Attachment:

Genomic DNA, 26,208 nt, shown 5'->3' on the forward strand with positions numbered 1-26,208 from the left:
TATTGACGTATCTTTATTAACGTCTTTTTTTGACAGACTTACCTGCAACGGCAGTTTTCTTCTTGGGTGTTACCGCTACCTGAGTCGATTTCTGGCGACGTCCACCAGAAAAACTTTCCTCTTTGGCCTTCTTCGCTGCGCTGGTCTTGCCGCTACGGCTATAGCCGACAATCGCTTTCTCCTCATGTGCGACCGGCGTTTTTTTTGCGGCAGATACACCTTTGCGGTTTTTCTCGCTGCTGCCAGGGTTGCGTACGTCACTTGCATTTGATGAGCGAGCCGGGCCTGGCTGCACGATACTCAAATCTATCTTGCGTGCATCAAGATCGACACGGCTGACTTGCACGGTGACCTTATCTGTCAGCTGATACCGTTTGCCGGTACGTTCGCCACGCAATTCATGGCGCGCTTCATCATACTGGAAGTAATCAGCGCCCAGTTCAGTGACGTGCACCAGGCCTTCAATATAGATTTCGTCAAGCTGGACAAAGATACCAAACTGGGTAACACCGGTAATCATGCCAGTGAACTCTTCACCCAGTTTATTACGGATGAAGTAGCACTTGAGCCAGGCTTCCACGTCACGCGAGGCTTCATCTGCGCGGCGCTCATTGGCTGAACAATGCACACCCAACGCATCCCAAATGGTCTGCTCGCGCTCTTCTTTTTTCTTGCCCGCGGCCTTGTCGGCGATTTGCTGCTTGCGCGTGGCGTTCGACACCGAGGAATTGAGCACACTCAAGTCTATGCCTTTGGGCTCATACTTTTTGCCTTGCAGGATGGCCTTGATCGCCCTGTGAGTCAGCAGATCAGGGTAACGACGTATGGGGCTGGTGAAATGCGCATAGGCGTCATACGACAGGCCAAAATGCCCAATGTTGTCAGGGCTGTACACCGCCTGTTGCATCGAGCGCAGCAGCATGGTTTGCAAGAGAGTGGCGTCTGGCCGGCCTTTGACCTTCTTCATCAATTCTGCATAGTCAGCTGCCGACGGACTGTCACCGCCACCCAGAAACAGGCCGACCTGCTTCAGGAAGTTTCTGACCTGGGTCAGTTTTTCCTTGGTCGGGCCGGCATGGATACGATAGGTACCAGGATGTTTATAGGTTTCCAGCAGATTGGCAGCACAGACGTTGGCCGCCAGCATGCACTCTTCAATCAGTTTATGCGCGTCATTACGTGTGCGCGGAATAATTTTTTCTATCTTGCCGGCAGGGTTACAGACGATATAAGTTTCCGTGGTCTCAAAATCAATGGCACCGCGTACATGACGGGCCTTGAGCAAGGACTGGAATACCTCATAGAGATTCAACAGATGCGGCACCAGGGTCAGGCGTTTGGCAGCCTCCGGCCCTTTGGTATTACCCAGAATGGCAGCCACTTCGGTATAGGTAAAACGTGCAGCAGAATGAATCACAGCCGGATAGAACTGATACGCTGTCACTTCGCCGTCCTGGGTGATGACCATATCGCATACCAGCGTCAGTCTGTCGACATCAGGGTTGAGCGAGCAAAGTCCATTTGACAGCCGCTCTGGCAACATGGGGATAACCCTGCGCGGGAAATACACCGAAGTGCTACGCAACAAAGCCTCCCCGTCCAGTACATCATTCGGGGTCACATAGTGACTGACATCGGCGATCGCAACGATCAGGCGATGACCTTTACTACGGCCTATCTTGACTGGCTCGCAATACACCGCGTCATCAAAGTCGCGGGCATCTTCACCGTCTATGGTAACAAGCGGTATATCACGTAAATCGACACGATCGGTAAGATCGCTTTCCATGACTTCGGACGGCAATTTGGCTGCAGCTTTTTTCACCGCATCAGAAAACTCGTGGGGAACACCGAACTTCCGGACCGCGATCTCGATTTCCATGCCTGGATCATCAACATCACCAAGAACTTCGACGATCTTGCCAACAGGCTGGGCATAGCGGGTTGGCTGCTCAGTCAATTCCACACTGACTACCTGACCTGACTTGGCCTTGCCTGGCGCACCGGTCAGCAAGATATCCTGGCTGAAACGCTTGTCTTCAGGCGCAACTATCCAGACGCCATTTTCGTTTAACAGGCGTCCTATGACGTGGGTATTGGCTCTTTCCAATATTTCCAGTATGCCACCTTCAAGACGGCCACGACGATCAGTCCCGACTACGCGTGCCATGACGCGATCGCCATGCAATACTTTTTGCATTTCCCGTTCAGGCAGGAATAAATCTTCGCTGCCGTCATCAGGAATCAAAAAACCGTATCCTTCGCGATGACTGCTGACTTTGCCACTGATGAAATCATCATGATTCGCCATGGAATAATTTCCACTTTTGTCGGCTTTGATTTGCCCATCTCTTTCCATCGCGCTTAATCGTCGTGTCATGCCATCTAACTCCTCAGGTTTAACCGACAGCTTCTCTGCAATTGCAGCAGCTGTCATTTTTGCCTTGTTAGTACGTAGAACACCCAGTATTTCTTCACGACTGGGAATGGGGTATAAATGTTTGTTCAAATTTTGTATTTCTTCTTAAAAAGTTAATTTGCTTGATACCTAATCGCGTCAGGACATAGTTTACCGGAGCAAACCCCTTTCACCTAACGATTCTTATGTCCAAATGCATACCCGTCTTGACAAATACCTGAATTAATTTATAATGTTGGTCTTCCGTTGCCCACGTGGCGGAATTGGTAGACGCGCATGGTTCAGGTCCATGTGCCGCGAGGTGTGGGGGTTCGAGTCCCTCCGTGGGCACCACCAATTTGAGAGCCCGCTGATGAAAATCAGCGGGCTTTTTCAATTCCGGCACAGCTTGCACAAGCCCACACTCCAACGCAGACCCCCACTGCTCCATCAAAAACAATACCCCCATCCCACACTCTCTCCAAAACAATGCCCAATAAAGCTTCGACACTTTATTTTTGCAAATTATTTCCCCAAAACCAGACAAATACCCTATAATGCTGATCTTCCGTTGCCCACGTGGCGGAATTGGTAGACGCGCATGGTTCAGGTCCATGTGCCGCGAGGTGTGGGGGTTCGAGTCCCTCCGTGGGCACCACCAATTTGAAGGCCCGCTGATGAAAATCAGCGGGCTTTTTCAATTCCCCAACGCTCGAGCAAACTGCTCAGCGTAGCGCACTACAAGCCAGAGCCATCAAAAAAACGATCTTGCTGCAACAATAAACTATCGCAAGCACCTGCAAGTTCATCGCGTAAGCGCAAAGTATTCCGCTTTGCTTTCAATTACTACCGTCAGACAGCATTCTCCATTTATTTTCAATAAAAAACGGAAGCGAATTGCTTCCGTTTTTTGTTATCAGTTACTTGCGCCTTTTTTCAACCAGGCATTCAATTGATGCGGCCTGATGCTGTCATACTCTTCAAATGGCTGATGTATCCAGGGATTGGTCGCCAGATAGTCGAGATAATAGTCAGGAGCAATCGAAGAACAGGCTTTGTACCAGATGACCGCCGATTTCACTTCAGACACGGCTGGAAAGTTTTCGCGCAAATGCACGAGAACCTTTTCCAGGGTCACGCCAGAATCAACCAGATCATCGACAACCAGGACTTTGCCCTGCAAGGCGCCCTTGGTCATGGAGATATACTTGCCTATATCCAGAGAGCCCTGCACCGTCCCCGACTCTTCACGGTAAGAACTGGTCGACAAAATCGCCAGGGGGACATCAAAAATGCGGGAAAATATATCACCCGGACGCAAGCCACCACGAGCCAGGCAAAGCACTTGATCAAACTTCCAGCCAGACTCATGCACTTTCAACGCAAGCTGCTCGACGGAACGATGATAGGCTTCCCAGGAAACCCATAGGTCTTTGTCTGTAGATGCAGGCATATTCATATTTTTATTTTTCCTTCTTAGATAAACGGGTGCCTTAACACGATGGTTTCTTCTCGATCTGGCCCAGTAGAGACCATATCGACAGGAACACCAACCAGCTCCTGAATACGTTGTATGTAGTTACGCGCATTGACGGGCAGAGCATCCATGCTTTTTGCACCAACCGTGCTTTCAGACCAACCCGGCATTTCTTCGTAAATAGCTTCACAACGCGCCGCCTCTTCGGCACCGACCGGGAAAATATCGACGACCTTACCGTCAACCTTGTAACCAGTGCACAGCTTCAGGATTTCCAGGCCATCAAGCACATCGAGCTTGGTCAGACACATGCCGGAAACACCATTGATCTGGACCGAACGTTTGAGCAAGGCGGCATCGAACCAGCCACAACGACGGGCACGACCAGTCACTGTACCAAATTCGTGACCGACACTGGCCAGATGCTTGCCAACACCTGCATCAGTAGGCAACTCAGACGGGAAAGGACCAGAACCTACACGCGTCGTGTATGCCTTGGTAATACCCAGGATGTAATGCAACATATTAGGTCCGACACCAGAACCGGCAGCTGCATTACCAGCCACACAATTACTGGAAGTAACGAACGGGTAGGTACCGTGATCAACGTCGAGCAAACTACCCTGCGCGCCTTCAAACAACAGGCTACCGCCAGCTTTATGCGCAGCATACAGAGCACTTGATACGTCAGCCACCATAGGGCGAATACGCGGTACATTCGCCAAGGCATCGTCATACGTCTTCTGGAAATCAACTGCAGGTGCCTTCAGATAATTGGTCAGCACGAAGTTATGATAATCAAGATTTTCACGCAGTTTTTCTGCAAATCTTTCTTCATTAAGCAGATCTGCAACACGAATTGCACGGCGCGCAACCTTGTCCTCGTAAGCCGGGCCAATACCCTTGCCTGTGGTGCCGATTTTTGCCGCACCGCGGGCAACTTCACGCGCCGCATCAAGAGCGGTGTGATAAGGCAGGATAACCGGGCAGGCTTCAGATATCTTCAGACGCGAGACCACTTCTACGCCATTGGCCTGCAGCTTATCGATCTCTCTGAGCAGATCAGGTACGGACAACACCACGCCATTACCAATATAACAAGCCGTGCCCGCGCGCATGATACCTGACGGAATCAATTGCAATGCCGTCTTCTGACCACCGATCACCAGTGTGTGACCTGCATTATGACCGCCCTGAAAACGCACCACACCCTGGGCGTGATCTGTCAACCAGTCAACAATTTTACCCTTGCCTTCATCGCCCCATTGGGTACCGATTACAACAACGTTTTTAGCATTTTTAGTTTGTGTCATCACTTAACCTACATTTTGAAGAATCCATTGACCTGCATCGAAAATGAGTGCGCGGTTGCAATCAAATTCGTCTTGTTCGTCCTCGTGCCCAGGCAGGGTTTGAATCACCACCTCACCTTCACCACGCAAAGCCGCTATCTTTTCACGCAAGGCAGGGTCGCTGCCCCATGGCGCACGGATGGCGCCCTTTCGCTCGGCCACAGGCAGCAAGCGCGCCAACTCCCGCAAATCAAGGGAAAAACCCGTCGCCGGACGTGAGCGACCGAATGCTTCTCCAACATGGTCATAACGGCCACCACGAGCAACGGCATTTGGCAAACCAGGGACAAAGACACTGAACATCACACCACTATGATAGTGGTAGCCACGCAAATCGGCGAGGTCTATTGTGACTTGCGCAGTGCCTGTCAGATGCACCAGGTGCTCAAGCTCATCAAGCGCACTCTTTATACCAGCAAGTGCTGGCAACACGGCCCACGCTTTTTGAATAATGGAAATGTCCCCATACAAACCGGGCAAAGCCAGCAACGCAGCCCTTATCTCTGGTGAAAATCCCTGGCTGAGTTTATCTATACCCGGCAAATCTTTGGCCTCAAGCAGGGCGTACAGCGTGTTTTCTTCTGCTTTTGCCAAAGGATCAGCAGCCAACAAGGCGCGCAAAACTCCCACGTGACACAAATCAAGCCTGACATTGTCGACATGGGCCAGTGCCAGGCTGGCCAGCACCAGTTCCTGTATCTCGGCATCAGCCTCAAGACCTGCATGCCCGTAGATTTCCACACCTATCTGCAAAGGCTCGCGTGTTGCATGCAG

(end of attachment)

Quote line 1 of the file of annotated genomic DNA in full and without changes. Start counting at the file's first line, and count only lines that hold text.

Genomic DNA, 26,208 nt, shown 5'->3' on the forward strand with positions numbered 1-26,208 from the left: